RIT Press publishes 'The Comics Scare Returns'

RIT Press publishes fifth title in Comics Studies Monograph Series

Detail from cover of Chamber of Chills, no. 23, Harvey Comics, 1954. Featured in The Comics Scare Returns.

Horror comics never die; they evolve.

From cultural pariah to pop-culture cool and multimedia phenomenon, horror comics have had a bumpy road to mainstream America but now wield an undeniable influence.

Terrence Wandtke explores the genre in The Comics Scare Returns: The Contemporary Resurgence of Horror Comics, published by RIT Press, and finds truth in the trope all horror fans know: “The monster is never dead.”

red book cover that reads: The Comics Scare Returns: The Contemporary Resurgence of Horror Comics
The Comics Scare Returns (RIT Press)

Wandtke shows just how far the horror genre has come from the tightly regulated days in the mid-1950s to the Oscar-winning best picture in 2017, The Shape of Water. Acclaimed for his role as “Amphibian Man,” Doug Jones provides an ironic foreword based on a career playing monsters, from the misunderstood to the truly evil.

Humanity’s thirst for a safe scare is rooted in folklore, adventure and gothic novels, and fueled the pulp fiction and horror radio shows that set the stage for the “horror comic boom,” Wandtke writes. An eager young audience in 1950s America consumed edgy comics like The Vault of HorrorTales from the Crypt and The Chamber of Chill. Horror comics outsold Superman and Batman four to one, and terrified adults. Public protests conflated crime and horror comics with communism, and the “comics scare,” took hold. According to Wandtke, congressional pressure to sanitize the newsstand led to “the prohibition on horror” and the Comics Code, which snuffed out crime comics and forced horror underground.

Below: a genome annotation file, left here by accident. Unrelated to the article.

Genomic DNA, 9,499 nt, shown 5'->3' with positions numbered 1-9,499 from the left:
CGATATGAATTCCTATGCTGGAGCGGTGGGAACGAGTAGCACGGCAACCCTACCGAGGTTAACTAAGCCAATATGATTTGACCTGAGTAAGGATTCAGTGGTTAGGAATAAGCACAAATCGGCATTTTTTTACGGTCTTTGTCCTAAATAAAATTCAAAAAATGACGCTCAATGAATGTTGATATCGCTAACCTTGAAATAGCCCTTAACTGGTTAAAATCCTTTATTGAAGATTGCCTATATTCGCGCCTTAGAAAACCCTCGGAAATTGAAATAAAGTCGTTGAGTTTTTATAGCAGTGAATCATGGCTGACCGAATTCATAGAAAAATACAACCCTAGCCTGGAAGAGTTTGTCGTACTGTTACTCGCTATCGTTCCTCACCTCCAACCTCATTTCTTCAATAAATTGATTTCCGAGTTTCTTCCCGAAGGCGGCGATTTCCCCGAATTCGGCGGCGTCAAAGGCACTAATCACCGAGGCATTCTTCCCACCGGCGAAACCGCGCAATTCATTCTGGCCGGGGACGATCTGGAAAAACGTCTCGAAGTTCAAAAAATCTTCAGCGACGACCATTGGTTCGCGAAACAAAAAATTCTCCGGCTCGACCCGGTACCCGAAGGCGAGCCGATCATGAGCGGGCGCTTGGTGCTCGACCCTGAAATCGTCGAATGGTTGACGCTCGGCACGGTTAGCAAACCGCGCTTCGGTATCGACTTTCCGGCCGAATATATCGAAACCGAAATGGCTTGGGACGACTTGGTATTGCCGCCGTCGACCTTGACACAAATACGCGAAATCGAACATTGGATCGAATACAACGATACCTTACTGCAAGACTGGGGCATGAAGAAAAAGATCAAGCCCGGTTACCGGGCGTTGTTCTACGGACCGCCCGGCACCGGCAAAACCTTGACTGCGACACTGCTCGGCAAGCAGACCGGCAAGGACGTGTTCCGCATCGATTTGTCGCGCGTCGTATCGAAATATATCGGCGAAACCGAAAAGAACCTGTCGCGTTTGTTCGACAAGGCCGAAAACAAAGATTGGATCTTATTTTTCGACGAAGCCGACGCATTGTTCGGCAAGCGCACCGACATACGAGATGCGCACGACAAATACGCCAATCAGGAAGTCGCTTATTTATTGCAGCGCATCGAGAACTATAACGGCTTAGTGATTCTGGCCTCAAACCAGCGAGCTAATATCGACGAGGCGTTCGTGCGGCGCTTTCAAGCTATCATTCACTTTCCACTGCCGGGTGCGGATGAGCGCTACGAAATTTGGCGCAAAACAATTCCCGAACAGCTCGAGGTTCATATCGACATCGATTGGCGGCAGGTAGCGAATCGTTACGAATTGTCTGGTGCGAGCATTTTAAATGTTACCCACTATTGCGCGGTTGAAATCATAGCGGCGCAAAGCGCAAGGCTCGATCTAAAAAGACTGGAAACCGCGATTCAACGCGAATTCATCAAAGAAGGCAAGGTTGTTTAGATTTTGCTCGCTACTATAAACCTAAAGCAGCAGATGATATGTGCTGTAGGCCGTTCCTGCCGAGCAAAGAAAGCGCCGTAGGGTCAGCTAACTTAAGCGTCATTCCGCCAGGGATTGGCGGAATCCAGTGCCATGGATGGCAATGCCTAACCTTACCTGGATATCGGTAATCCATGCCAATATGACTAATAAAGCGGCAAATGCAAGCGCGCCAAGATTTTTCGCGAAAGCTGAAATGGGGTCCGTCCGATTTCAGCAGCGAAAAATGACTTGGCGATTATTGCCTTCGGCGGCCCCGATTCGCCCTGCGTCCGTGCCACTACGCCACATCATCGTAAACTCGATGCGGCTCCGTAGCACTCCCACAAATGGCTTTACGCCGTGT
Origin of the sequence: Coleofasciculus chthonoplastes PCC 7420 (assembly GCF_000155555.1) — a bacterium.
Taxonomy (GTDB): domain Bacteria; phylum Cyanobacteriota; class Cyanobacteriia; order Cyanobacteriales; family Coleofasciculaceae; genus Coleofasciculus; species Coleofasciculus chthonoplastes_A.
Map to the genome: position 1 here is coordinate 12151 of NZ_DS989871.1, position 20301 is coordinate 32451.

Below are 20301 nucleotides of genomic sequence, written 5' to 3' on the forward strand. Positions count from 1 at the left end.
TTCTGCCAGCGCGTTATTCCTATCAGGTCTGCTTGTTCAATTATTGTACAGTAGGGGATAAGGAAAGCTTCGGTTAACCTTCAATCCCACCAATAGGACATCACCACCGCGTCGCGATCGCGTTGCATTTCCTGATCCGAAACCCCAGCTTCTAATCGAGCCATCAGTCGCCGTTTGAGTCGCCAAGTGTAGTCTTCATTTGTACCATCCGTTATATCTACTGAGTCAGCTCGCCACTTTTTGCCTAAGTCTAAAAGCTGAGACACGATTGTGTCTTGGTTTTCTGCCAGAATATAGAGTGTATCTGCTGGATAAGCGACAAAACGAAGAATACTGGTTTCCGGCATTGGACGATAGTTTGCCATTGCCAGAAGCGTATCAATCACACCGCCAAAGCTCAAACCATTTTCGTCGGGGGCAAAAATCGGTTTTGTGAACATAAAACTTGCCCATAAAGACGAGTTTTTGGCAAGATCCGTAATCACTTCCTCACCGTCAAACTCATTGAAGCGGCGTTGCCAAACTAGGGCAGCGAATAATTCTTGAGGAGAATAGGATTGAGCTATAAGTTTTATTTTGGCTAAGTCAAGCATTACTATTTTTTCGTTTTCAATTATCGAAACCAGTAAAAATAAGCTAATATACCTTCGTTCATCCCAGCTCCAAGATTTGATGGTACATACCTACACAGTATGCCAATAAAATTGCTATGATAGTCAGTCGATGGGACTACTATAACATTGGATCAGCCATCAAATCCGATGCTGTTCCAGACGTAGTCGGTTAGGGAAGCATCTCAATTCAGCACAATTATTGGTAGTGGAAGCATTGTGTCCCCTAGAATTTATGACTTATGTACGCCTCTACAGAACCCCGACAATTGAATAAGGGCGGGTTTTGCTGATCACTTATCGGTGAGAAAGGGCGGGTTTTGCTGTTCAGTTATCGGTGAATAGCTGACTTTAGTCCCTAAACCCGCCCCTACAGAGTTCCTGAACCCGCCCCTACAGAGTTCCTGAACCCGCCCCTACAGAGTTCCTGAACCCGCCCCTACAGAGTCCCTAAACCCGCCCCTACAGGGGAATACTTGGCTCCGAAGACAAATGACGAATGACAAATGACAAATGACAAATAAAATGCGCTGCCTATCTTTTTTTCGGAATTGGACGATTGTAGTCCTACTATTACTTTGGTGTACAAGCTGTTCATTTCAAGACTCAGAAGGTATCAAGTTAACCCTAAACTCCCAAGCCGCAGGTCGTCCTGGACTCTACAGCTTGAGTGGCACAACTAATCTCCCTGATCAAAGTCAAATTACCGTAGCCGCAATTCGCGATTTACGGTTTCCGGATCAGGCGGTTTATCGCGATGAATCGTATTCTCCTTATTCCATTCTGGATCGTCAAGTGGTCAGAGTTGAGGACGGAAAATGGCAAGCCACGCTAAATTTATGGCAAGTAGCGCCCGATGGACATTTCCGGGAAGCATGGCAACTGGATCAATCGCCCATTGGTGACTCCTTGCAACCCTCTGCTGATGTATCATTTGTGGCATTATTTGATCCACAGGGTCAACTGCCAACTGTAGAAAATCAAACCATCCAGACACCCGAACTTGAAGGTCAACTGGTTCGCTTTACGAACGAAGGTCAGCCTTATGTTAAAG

“The 1950s Comics Code that targeted crime comics also and perhaps more directly targeted horror comics,” Wandtke said. “The story of horror comics from that time to now is a different story that just happens to run parallel and intersect with that of crime comics.”

Horror comics regained traction with the easing of industry regulations in the later 20th century and “flourished” in the direct market through specialty bookstores and online purchases. Wandtke attributes the revival to comics creators Alan Moore (Return of the Swamp ThingV for VendettaWatchmen), Neil Gaiman, (The SandmanBlack Orchid) Mike Mignola (Hellboy) and Robert Kirkman (The Walking Dead, Marvel Zombies), among others. According to Wandtke, horror comics helped sustain industry sales when the superhero’s collector market took a nose dive in the 1990s. The genre serves no master and critiques the comics industry and widespread anxieties.

page from comic Hellboy: Seed of Destruction
Hellboy: Seed of Destruction No. 1, Dark Horse, 1994, © Mike Mignola. Featured in The Comics Scare Returns.

“Horror comics can be very sophisticated (like Neil Gaiman’s The Sandman) and they can also be very funny (like Eric Powell’s The Goon), Wandtke said. “Some monster stories distance us from the horror of terrible things and allow us to laugh at the human condition. And this is important because taking ourselves too seriously can keep us from seeing the truth.”

The Comics Scare Returns marks the fifth volume in the RIT Press’ Comics Studies Monograph Series and is Wandtke’s companion study to his 2015 work, The Dark Night Returns: The Contemporary Resurgence in Crime Comics (RIT Press).

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